Psoriasis, Eczema, Dermatitis: How to tell these apart

A skin rash that results in itching and inflammation are is problem almost everyone has had to cope with at some point or other in their life.

The three common causes for this — psoriasis, eczema, and dermatitis — are tricky, which make it hard to diagnose.


Dermatitis is a very broad term that generally means a localised inflammation of the skin.

If symptoms flare up when skin comes in contact with a specific substance, you may have a case of contact dermatitis.

Contact dermatitis can be classified into two main types – irritant and allergic. A red, itchy rash is a common symptom in both types of contact dermatitis.

• Irritant contact dermatitis (ICD) is the most popular type of contact dermatitis. It develops when skin becomes inflamed from exposure to irritants such as chemicals, acids, soaps, and detergents.

Irritant contact dermatitis can flare up whether you have been exposed to an irritant substance before or not.

The most common symptoms you will develop when you have ICD is a rash on your hands along with burning, itching, and pain.

It is important to pinpoint which substances irritates your skin so you can avoid it altogether.

• Allergic contact dermatitis (ACD) can develop if you have a sensitivity or allergy towards a specific substance. Examples would be nickel or other metals, certain fragrances, and some medications.

With allergic contact dermatitis, apart from the main symptom of itching, a skin rash can appear on the area that touched the substance within 24 to 48 hours.

People with frequent allergic contact dermatitis flare-ups may be recommended allergy testing.


The exact cause of eczema is unclear, but most results from recent studies show it is associated to genetics and environmental factors.

The most common type of eczema is atopic dermatitis, an allergic condition that often develops in children. When children reach the age of two, the condition may disappear, or last till adulthood.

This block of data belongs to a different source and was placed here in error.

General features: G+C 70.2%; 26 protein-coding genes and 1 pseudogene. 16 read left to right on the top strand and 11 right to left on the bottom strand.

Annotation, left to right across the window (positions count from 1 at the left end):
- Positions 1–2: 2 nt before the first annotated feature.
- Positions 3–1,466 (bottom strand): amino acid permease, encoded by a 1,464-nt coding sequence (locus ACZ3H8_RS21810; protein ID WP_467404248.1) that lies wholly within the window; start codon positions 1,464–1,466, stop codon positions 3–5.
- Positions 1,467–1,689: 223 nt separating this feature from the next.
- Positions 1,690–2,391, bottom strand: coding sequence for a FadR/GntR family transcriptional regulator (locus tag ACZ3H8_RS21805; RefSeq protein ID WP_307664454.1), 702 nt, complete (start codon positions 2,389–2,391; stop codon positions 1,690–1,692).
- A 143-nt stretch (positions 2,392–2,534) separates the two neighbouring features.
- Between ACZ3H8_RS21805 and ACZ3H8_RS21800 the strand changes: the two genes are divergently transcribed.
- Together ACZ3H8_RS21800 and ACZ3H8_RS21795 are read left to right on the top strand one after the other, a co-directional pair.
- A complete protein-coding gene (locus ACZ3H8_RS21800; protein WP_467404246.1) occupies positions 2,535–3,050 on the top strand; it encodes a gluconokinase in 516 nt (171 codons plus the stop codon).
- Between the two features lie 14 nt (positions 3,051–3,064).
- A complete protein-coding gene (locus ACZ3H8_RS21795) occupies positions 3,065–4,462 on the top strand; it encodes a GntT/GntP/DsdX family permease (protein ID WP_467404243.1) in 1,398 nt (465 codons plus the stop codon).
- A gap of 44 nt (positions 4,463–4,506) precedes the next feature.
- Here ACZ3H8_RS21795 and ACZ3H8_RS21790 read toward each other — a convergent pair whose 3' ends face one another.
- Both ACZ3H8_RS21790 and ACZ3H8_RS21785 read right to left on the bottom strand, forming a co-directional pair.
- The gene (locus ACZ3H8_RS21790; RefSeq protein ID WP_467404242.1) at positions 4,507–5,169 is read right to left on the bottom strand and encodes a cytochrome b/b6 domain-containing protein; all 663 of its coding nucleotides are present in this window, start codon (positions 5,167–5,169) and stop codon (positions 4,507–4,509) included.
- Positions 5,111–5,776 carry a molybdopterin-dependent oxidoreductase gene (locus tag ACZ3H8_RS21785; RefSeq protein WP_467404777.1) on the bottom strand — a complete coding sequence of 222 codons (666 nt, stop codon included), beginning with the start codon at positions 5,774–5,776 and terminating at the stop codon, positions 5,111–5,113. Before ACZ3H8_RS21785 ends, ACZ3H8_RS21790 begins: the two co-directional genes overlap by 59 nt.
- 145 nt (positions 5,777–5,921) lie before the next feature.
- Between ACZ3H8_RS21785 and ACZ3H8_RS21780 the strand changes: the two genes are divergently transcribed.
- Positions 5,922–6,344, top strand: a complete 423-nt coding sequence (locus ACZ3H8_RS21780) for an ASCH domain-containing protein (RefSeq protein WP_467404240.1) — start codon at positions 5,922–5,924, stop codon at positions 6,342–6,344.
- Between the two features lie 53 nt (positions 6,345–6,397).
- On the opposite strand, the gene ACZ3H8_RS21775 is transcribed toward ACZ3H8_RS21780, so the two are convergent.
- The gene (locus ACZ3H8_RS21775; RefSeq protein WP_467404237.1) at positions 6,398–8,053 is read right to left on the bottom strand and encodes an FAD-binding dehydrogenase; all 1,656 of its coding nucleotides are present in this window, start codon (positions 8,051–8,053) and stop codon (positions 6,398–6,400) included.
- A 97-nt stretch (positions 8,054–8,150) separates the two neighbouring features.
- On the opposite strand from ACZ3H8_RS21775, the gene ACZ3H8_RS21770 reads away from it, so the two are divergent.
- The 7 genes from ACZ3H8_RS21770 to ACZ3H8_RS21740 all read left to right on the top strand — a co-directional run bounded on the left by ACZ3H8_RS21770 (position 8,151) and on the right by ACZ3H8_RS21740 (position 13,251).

If you have eczema, your skin develops itchy patches that become red, swollen, and cracked from scratching. Rashes can be founded on the face, inside the elbows, behind the knees, and on the hands and feet.

It’s important to identify and avoid the substances that trigger an eczema breakout or make the condition worse.

Common irritants can be household cleansers, detergents, soaps, chlorine, wool, and also some drugs. Several environmental factors such as abrupt temperature changes or stress can also cause an outbreak of eczema.

However, diagnosing exactly what causes eczema is difficult, so do see a doctor or a dermatologist to confirm the actual type of skin rash you have.


Psoriasis is a long-term condition that many doctors view as an autoimmune disease. If you have psoriasis, you will usually experience thickened, red patches of skin and silvery-white scales.

Psoriatic patches can be itchy, sore, and even burn. They are often found on the outside of the elbows and knees. Psoriasis can also occur in the scalp and nails.

It is still unknown why certain people get psoriasis but many risk factors can trigger the condition, including stress, cold weather, skin damage, and certain medications.

Unlike atopic dermatitis, psoriasis doesn’t usually develop in those younger than 10. It more commonly appears in adults.

Since psoriasis can bear a close resemblance to other skin diseases, it is difficult for doctors to diagnose it. However, it can be identified by closely examining the skin, nails, and scalp.

In some occasions, your doctor or dermatologist may also perform a skin biopsy by removing a small skin sample and viewing it under a microscope to identify the type of psoriasis you have, and offer the best treatment.

It is important to know that no single test can specifically identify these skin conditions.

And since many get confused because the skin rashes look so similar, you should see your doctor to diagnose exactly what is happening to your skin.

This article first appeared in and was reviewed by Dr Duyen Le. The Hello Health Group does not provide medical advice, diagnosis or treatment.